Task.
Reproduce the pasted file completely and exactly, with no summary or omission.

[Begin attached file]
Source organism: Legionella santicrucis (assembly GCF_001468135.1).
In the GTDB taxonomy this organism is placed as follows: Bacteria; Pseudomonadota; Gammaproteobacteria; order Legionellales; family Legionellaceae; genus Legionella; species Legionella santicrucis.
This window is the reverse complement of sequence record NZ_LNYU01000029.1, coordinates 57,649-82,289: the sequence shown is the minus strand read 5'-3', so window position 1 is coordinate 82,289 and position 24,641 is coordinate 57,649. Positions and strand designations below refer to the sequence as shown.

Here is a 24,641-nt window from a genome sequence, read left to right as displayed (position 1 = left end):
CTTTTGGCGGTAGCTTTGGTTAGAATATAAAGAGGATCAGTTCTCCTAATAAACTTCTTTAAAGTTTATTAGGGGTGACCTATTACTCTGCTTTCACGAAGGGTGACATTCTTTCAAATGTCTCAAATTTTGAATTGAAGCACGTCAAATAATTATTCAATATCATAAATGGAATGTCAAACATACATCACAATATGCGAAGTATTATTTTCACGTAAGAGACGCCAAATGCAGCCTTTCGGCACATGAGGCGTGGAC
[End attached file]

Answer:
Source organism: Legionella santicrucis (assembly GCF_001468135.1).
In the GTDB taxonomy this organism is placed as follows: Bacteria; Pseudomonadota; Gammaproteobacteria; order Legionellales; family Legionellaceae; genus Legionella; species Legionella santicrucis.
This window is the reverse complement of sequence record NZ_LNYU01000029.1, coordinates 57,649-82,289: the sequence shown is the minus strand read 5'-3', so window position 1 is coordinate 82,289 and position 24,641 is coordinate 57,649. Positions and strand designations below refer to the sequence as shown.

Here is a 24,641-nt window from a genome sequence, read left to right as displayed (position 1 = left end):
CTTTTGGCGGTAGCTTTGGTTAGAATATAAAGAGGATCAGTTCTCCTAATAAACTTCTTTAAAGTTTATTAGGGGTGACCTATTACTCTGCTTTCACGAAGGGTGACATTCTTTCAAATGTCTCAAATTTTGAATTGAAGCACGTCAAATAATTATTCAATATCATAAATGGAATGTCAAACATACATCACAATATGCGAAGTATTATTTTCACGTAAGAGACGCCAAATGCAGCCTTTCGGCACATGAGGCGTGGAC